Artificial Intelligence: the revolution in the industry

The intelligent industry, known as Industry 4.0, is considered the fourth industrial revolution and adopts digital technology to modify the current concept of a company

The near future will present an era of intelligent factories that will integrate the physical and the virtual worlds, where the supply chain and industrial processes will be optimised automatically, becoming self-configurable by the use of artificial intelligence, and completing tasks based on complex workflows.

The fourth industrial revolution 4.0: the merge of process digitisation

The direction that research has taken is a path towards intelligent factories where the management of resources will be more efficient (means, materials, energy) and the operator will be at the centre of this new industrial revolution, shaping the concept of industry 4.0 or industry of the future. It is asserted as the convergence of the virtual world, digital design and management with real world products.


The basis is grounded on intelligent production, a principle characterised by industrial automation through the use of sensors, as basic elements of data acquisition and control systems. These allow transforming quantitative or qualitative values, such as physical quantities (temperature, position, pressure, concentration, etc.) into signals, with the intervention of electrical pulses, providing information on these estimates. The sensors enable robots to adapt to a production chain, interacting with and developing a production tool, and adapting it through machine learning to different needs, in a non-exhaustive manner, in addition to maintenance, market requirements or customer-based modifications.

Artificial Intelligence as a support in decision-making in an industrial environment

In the industrial sector, the main objective of Artificial Intelligence is to help decision making. The existence of three levels of support is considered:

  1. Descriptive AI makes it possible to simplify information and present it in the form of dashboards and Key Performance Indicators (KPIs) from a wealth of important industry data or insights. This brings significant time savings, as AI scans are faster, less expensive, and much more reliable.
  2. Predictive AI, on the other hand, provides projections based on probabilities. Therefore, it allows easy anticipation of future situations, as well as anticipation of risks in terms of supply chain and manufacturing defects.
  3. Prescriptive AI is not limited to providing information necessary for decision-making, but also guides employees by offering recommendations on the system status. This is called “next best action”. In some cases, it is also used to relieve humans of certain tasks that are low risk or have no strategic implications. More and more warehouses entrust large percentages of logistics transport to autonomous vehicles.

Regardless of the type of artificial system used, the system enables capturing a significant flow of data through IoT platforms and analysing them for strategic, tactical and operational purposes.

Industrial Applications of Artificial Intelligence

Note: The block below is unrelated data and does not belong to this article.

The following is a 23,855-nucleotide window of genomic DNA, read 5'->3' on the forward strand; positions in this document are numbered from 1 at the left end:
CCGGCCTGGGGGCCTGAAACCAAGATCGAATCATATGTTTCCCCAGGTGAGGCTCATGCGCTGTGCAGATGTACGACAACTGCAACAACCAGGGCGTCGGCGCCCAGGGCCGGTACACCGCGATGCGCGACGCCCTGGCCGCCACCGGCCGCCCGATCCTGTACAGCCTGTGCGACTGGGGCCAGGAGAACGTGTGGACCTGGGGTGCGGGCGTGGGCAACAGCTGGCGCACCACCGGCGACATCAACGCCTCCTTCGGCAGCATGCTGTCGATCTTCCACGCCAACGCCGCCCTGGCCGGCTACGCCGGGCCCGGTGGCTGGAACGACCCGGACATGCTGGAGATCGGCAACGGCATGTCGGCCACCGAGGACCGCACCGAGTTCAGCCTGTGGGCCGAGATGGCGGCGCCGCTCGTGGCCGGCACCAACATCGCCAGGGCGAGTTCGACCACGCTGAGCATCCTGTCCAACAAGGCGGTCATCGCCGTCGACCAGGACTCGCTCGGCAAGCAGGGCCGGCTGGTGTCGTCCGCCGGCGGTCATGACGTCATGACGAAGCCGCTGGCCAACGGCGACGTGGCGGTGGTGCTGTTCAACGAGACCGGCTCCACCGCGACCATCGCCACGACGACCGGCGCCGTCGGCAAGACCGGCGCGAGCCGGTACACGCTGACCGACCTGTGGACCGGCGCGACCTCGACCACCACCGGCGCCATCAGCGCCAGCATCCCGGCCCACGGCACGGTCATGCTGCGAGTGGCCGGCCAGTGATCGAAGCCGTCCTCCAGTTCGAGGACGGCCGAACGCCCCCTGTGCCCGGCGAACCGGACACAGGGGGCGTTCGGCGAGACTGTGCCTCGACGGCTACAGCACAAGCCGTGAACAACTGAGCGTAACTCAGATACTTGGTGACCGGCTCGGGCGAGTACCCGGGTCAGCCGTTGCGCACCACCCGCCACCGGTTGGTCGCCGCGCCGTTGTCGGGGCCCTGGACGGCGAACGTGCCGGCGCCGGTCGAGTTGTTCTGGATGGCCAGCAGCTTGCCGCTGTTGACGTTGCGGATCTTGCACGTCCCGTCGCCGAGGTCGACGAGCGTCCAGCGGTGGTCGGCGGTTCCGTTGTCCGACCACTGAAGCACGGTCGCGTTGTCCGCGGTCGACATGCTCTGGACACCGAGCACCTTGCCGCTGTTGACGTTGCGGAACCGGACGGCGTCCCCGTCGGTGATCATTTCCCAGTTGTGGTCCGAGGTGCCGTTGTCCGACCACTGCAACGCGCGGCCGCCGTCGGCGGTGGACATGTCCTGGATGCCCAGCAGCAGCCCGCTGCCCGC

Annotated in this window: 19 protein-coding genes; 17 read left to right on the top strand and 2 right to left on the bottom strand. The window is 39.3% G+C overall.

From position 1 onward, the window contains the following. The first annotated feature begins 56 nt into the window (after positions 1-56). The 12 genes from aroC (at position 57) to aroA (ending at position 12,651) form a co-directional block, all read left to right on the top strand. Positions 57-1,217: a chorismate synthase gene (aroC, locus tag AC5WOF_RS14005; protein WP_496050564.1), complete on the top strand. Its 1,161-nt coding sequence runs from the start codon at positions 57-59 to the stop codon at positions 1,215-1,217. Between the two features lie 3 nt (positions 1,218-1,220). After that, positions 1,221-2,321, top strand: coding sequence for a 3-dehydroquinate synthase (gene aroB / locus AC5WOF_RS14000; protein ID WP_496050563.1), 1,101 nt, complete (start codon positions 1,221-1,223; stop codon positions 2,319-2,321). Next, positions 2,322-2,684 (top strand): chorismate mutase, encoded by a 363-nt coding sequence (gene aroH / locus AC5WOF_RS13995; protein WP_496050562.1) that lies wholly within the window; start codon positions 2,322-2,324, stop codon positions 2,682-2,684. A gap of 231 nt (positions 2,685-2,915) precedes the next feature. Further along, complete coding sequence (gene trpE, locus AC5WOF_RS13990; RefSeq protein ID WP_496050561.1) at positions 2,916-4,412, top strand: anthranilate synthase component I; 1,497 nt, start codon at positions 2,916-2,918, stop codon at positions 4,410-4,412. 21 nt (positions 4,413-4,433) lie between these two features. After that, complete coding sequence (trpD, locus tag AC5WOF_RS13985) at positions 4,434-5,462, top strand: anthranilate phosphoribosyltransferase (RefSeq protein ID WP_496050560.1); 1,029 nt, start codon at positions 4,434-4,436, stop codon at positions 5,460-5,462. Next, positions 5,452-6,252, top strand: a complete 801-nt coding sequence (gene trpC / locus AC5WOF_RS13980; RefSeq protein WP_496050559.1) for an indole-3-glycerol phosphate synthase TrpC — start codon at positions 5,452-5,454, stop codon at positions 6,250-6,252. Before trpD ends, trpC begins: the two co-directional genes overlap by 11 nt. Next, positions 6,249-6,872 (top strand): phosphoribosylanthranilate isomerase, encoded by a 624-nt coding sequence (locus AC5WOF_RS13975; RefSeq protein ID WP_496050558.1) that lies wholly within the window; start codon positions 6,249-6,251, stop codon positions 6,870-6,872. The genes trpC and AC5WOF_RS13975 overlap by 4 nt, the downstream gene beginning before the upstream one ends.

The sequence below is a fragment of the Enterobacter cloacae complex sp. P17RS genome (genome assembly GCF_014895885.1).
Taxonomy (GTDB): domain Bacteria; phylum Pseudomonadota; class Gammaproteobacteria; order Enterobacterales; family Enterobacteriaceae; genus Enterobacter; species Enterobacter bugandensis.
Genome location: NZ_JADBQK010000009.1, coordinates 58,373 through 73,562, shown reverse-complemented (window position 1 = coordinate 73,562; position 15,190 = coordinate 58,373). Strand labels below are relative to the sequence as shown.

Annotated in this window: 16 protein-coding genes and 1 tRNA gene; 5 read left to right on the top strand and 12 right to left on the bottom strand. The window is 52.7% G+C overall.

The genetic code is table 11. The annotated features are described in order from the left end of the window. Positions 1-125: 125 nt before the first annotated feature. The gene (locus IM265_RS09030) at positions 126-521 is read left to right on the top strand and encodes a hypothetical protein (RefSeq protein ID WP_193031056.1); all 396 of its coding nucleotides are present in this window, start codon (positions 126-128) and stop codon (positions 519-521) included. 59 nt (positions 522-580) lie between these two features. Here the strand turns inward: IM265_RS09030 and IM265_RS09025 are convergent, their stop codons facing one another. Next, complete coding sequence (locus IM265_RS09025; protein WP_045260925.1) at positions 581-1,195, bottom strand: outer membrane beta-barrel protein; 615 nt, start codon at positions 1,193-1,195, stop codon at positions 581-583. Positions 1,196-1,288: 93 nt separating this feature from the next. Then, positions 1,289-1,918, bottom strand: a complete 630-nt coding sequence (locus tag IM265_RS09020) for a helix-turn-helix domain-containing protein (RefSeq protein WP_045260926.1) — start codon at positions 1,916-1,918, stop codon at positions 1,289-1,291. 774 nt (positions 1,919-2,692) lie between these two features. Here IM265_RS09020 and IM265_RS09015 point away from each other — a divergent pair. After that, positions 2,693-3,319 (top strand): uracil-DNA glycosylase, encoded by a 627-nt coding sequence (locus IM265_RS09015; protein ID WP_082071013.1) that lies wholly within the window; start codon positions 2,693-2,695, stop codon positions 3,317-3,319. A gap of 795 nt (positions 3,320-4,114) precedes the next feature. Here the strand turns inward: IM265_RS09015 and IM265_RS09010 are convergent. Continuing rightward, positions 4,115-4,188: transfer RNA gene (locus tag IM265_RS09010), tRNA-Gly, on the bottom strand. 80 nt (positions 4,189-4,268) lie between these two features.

Currently, many factories have dual digital technology, offering the possibility of virtualising human processes, machines and movements. These simulations, known as digital twins, allow testing scenarios to restore optimal operating conditions after predictive detection of a problem on a machine, or optimisation of a production chain through process mining.

Similarly, employees receive help in their daily tasks through new tools (MR, AR, VR, smartphones, etc.) that allow an effective understanding of their environment. We are talking about the “pick-to-light” (computer assisted order preparation procedure) or visual detection of inconsistent processes. Thanks to artificial intelligence, these “augmented” collaborators are no longer limited to some positions, but allow the operator to focus on tasks with greater added value and be relieved from other repetitive, monotonous and time-consuming tasks.

Finally, advances in Artificial Intelligence have profoundly transformed robotics. More autonomous, lighter and less rigid, robots travel to the place where the process they execute needs to be developed. The processes operated by robots are not based solely on a predetermined algorithm, but one that is refined through machine learning. Human and robot coexist, cohabit and cooperate.

Challenges to overcome for implementation of AI in industrial processes

Despite the multiple benefits, there are still some obstacles to standardised AI implementation. It requires the training of employees in the simplification of a long and tedious task through the process carried out in the field of human-machine communication (at first sight through augmented reality instruments, or by voice recognition tools).

There are still legal regulatory and ethical limitations such as the GDPR (General Data Protection Regulation), as well as the willingness of manufacturers to ensure access to data, which limits their exploitation. The quality of data and the industrialisation of their processing needs better controls. Finally, while it is relatively easy to establish artificial intelligence processes in an industrial environment, the limitations of scale and general management hinder their implementation at the group level.

Much remains to be developed in order to overcome the technical, human and legislative challenges that limit the use of AI. But performance in the industry, in terms of competitiveness, flexibility and energy efficiency, can be achieved with the help of the industrial sector.

It faces the challenge of properly managing the path to change, with a view toward Industry 4.0 and toward making the most of the new opportunities in the industrial sector.


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